3. Growth rate can be reduced up to 10 per cent in the last part of the finisher under a crowded scenario
    4. Negative impacts of reduced space on average daily gain are not corrected by feeding pigs diets with high nutrient density.
  4. Social interaction
    1. Rooms containing variable weight pens empty 4 to 6 days sooner than rooms with uniform weight pens
    2. Studies have shown (Stookey & Gonyou, 1994) mixing pigs two weeks before marketing reduced growth rate by 11 per cent, and subsequent market weights. Mixing may make economic sense when it significantly improves building utilisation. (Mixing partially marketed pens of pigs to make room for the next group of pigs being transferred into the room.)
  5. Barn entry weight
    • Bigger pigs eat more feed. Therefore anything that can increase the size of pigs entering the grow-out will increase feed intake.
  6. Health status
    1. Moderate health issues can reduce feed intake by 5 per cent or more.
    2. Severe health problems can reduce feed intake by 15 per cent or more.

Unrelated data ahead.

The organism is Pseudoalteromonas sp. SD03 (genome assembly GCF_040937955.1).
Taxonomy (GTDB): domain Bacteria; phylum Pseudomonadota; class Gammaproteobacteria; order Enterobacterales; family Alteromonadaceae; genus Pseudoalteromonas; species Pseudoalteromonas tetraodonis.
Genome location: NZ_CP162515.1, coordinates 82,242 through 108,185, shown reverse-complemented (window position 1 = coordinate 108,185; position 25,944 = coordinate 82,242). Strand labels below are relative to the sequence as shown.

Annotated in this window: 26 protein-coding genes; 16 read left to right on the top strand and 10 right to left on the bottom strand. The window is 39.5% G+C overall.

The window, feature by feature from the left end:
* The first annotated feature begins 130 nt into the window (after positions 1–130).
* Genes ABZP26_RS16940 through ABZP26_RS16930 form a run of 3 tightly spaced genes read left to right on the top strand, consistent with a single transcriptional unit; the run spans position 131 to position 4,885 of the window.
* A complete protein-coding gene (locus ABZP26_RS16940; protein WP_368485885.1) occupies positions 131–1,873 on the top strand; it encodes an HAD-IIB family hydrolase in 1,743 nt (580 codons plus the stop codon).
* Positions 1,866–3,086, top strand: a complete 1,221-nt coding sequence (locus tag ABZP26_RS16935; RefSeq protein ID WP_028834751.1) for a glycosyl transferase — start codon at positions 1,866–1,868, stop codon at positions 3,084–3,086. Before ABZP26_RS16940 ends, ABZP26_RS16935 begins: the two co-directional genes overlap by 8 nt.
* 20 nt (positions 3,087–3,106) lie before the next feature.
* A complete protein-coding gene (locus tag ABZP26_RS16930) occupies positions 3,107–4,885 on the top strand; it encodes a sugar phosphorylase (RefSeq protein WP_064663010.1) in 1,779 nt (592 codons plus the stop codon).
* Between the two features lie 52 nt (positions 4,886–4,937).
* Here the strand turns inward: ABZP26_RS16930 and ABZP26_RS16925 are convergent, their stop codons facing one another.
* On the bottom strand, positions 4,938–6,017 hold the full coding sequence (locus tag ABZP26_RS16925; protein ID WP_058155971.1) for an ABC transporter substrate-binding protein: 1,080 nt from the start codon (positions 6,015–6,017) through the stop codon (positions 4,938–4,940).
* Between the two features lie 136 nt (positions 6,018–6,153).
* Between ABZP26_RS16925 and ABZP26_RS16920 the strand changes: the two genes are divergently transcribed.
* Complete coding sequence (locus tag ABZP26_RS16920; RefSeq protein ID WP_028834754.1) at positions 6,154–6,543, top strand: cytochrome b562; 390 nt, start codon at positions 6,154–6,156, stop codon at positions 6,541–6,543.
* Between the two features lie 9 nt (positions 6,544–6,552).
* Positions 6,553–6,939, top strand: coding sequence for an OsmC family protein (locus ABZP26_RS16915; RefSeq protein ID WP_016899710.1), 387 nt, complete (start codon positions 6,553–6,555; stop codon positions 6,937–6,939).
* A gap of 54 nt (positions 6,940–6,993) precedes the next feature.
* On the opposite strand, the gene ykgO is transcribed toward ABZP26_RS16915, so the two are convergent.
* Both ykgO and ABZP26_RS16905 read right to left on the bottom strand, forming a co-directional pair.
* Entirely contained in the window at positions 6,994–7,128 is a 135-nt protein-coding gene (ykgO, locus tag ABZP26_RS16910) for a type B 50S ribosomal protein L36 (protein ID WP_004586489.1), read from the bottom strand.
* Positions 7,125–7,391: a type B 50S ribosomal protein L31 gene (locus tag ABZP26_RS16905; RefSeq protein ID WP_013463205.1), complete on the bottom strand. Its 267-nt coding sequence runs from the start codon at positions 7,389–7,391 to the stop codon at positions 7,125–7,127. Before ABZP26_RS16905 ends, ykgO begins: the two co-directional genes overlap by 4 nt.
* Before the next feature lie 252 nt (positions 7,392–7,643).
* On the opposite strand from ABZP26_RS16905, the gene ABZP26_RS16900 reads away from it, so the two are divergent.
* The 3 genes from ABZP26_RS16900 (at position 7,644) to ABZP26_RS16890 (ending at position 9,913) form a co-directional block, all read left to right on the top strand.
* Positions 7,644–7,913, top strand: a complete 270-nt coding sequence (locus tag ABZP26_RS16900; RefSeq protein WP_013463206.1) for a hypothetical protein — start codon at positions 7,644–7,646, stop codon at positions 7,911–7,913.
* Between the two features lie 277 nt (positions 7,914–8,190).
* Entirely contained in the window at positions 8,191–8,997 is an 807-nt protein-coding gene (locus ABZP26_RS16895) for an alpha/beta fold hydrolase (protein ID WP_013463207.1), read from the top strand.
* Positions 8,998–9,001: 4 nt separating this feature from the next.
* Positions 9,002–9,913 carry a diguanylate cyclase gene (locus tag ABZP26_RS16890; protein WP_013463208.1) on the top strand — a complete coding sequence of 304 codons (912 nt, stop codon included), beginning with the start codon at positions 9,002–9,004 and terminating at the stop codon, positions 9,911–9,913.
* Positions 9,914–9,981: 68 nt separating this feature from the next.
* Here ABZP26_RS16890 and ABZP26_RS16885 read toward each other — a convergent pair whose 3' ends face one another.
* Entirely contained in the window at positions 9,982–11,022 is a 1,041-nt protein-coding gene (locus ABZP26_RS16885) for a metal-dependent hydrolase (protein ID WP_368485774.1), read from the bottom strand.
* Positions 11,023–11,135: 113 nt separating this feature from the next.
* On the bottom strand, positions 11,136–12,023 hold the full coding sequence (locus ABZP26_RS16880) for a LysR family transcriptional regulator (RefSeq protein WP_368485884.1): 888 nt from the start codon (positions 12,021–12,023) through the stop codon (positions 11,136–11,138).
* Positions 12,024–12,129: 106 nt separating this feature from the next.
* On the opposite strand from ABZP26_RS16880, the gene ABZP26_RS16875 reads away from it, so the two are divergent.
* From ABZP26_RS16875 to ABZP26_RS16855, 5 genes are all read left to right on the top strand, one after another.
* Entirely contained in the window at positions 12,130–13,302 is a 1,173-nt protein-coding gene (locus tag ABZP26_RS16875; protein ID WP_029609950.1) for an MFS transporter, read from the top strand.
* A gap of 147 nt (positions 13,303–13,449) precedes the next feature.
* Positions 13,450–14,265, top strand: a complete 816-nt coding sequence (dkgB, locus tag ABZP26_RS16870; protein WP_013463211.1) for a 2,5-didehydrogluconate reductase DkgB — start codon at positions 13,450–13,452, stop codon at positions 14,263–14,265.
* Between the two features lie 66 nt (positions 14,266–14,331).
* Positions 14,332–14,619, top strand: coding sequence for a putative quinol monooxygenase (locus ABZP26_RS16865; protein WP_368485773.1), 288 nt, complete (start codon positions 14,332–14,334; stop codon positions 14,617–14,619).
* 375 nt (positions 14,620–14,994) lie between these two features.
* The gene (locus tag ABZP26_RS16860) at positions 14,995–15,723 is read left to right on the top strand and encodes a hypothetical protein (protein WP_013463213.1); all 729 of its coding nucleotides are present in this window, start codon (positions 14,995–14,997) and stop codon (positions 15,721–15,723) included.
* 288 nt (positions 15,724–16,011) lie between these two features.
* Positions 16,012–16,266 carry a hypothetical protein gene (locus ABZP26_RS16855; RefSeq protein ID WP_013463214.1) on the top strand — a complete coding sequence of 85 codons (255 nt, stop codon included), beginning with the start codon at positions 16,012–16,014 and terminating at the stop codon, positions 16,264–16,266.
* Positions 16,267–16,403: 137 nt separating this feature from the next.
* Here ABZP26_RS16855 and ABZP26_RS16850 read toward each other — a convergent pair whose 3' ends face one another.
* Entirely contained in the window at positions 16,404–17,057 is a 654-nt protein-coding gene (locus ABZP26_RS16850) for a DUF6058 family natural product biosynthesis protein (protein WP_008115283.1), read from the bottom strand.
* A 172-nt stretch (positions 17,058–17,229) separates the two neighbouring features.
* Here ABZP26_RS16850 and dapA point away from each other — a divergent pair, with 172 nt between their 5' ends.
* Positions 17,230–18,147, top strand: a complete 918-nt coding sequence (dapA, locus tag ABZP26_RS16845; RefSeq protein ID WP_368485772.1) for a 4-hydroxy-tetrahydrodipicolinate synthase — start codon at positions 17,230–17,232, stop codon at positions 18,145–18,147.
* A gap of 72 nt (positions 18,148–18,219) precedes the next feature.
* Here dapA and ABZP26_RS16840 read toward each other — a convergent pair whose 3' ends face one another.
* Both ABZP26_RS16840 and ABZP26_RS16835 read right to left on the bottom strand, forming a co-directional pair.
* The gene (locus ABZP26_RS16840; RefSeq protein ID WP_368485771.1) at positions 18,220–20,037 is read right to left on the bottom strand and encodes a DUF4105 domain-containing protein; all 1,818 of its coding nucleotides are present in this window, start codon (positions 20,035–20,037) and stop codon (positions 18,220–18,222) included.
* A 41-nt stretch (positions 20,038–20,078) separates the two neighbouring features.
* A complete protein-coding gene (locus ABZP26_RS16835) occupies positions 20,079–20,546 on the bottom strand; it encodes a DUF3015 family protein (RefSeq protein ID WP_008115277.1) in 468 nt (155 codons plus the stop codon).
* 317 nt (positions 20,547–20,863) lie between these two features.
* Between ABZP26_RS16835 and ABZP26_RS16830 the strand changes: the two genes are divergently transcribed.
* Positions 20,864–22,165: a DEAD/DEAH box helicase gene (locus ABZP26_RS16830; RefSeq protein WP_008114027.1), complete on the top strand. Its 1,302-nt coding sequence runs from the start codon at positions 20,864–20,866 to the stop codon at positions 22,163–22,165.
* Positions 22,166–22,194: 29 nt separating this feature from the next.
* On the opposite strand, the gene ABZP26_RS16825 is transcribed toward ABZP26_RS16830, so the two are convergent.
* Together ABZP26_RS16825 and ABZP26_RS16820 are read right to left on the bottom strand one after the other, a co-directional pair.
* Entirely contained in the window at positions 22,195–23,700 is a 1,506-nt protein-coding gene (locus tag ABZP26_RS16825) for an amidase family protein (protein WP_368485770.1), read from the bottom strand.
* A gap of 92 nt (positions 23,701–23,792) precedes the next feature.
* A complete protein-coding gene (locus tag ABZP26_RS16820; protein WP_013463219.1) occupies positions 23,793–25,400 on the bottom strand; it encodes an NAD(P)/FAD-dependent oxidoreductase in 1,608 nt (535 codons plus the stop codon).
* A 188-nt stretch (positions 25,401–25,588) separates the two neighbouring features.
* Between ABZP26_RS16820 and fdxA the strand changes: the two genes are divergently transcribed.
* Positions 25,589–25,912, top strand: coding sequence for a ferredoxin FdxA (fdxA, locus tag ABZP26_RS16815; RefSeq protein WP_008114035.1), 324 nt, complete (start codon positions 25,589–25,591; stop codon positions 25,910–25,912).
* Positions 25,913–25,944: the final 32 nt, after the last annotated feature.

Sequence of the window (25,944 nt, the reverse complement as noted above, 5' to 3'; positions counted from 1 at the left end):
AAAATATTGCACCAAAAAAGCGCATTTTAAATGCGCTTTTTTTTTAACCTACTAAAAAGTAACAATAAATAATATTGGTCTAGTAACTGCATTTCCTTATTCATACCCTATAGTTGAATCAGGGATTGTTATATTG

7. Diet composition
    1. Excess minerals, especially calcium, may reduce feed intake.
    2. Ensuring a proper amino acid balance and energy to amino acid balance is met. Otherwise, feed intake may be adversely impacted.
    3. The use of various feed additives may increase feed intake. However, the cost-effectiveness of using these additives will vary between farms.
    4. Increasing levels of energy in diets will increase feed efficiency but not growth rate. As a simple rule of thumb, if the percentage increase in digestible energy concentration is greater than the percentage increase in diet cost, the increase will pay for itself in terms of feed efficiency.
  8. Anti-nutritional factors
    1. Complete diets containing up to 0.10 per cent ergot can be fed to a weanling pig. Do not feed to the breeding herd.
    2. Complete diets containing 1 per cent ergot will reduce pig performance by more than 30 per cent.
    3. Choose ingredients with low tannin levels. Tannins are compounds that have the ability to bind to proteins, including dietary protein, thus impairing the ability of the pig to use dietary protein. Tannins also reduce palatability due to a sour taste.